Amidst three pastoral acres in Annapolis, Marta Hansen plies her craft. Housed in a quaint, ivy-clad cottage, her studio feels like an extension of the surrounding landscape—which was why she bought the property originally. “It had been a plant nursery with a concrete building they used as an office,” she explains. “I decided to convert the building into a studio because I loved how it related to the outdoors.”
Among other changes, this entailed a massive overhaul to make the diminutive structure habitable. It encompassed one room with an attached shed—a raw concrete block with a wood-burning stove. Hansen took it down to the walls and rafters, using the two-room layout as a studio/sitting area and kitchen. She retained an existing exterior window between the two for light.
A charcoal-hued, poured-concrete floor sits atop the original cement foundation, scored to create the effect of slate sheets. Exterior pocket doors, each four feet wide, open out to a patio bordered by mature boxwoods. Beyond the patio, gardens and a wide, pea-gravel path lead to a fountain and obelisk. Hansen painstakingly moved existing plants around the property “to sculpt the space,” she says. “It’s really as much a landscape architecture project as it is an architectural one.”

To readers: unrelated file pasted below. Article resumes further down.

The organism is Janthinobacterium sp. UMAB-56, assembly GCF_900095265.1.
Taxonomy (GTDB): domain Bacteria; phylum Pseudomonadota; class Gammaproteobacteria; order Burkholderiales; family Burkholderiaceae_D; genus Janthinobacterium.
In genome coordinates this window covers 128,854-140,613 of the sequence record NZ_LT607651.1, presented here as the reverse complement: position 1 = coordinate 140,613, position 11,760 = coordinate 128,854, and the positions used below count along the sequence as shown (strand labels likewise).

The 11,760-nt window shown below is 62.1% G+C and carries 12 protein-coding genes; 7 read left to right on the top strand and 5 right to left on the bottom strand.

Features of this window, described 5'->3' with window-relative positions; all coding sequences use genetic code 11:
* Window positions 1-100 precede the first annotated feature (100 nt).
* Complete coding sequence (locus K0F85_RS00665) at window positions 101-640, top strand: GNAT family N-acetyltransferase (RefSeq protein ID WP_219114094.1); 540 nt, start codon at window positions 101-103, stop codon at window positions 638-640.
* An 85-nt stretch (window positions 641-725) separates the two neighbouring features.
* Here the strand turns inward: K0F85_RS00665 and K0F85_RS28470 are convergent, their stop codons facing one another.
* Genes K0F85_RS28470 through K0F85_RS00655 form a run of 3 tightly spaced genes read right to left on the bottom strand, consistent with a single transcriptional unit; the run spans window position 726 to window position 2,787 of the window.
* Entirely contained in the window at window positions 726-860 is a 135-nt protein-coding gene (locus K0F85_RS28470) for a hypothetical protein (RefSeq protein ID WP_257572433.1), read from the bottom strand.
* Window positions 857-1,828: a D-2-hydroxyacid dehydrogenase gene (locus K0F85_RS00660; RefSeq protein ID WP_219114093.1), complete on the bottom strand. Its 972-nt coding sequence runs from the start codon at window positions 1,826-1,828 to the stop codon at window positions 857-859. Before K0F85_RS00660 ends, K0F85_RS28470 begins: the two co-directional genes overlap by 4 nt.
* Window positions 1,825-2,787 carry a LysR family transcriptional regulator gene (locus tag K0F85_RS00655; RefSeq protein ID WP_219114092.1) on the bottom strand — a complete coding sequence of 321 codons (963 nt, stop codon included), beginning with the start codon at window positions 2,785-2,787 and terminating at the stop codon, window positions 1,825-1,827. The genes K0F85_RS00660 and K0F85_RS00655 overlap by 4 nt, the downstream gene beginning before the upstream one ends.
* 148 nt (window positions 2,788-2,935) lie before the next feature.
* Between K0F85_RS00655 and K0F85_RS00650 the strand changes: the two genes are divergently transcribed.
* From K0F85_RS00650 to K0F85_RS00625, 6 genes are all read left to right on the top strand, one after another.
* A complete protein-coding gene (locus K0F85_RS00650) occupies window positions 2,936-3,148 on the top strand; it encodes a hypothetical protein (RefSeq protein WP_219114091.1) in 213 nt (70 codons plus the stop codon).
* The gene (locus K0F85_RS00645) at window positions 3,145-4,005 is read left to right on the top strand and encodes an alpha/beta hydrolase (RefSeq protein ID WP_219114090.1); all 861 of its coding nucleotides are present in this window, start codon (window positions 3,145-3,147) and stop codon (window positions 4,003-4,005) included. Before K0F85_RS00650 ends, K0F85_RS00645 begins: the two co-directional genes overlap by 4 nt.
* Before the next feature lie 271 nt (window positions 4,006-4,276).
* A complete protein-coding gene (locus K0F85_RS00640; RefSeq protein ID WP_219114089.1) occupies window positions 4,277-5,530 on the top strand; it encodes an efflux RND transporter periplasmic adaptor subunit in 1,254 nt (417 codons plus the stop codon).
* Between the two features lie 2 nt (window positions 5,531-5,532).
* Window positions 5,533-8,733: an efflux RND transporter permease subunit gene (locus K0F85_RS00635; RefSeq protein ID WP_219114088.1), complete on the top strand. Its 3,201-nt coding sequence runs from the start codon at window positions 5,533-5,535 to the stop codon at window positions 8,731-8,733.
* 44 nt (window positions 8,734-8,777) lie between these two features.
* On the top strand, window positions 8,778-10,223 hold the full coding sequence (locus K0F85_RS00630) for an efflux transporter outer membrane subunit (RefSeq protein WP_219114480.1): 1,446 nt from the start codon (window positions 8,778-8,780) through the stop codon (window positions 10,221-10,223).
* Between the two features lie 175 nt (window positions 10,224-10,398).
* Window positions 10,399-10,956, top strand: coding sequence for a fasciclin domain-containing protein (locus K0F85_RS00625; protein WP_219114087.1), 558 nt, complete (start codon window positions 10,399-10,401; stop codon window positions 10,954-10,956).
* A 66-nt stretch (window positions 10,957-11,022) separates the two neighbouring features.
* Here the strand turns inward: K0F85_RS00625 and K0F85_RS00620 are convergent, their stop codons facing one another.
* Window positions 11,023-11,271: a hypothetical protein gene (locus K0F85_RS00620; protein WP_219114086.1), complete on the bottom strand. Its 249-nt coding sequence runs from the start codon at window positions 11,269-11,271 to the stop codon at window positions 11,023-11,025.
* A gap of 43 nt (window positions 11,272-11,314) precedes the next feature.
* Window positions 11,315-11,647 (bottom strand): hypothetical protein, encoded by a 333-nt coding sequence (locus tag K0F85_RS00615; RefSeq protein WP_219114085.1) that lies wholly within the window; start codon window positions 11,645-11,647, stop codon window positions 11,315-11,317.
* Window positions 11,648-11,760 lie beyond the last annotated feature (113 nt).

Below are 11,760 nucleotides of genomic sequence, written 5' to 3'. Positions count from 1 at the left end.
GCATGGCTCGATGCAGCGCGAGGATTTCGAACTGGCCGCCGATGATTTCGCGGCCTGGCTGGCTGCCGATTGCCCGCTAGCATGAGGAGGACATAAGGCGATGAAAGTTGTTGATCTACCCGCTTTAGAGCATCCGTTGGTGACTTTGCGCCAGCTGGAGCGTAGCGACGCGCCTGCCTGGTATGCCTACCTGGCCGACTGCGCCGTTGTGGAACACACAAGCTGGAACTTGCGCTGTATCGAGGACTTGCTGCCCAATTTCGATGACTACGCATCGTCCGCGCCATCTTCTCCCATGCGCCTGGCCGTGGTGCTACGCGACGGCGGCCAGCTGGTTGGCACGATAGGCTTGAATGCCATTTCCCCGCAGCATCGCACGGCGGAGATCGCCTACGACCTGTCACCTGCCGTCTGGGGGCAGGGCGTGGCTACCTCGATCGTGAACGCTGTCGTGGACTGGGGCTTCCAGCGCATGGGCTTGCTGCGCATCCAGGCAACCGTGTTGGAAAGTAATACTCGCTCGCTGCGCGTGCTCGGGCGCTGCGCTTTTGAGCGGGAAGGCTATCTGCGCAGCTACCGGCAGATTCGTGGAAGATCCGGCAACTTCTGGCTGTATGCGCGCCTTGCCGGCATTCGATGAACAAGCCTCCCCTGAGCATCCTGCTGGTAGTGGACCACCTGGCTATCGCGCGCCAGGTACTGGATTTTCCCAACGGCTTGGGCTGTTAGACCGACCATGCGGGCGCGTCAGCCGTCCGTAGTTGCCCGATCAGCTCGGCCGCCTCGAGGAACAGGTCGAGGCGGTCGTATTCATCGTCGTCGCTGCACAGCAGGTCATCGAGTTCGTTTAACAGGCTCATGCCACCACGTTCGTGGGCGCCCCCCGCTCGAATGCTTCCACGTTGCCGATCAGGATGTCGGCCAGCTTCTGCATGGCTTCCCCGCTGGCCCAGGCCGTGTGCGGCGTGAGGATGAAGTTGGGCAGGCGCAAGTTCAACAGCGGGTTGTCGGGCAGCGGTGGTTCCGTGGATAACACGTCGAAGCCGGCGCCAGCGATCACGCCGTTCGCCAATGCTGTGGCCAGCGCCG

Inside, open shelving separates the work space from the sitting area. The architect designed and welded her own conference table, which is made of birch with abstracted, Shaker-style tapered legs. Her desk overlooks the patio. In the kitchen, dark-stained walnut cabinets are paired with a Carrara marble countertop for a furniture-like effect. Cable and pendant lighting bring a modern element to the space.
Hansen’s favorite aspect of her studio? “I love how it opens to the landscape,” she says. “It’s always filled with light.”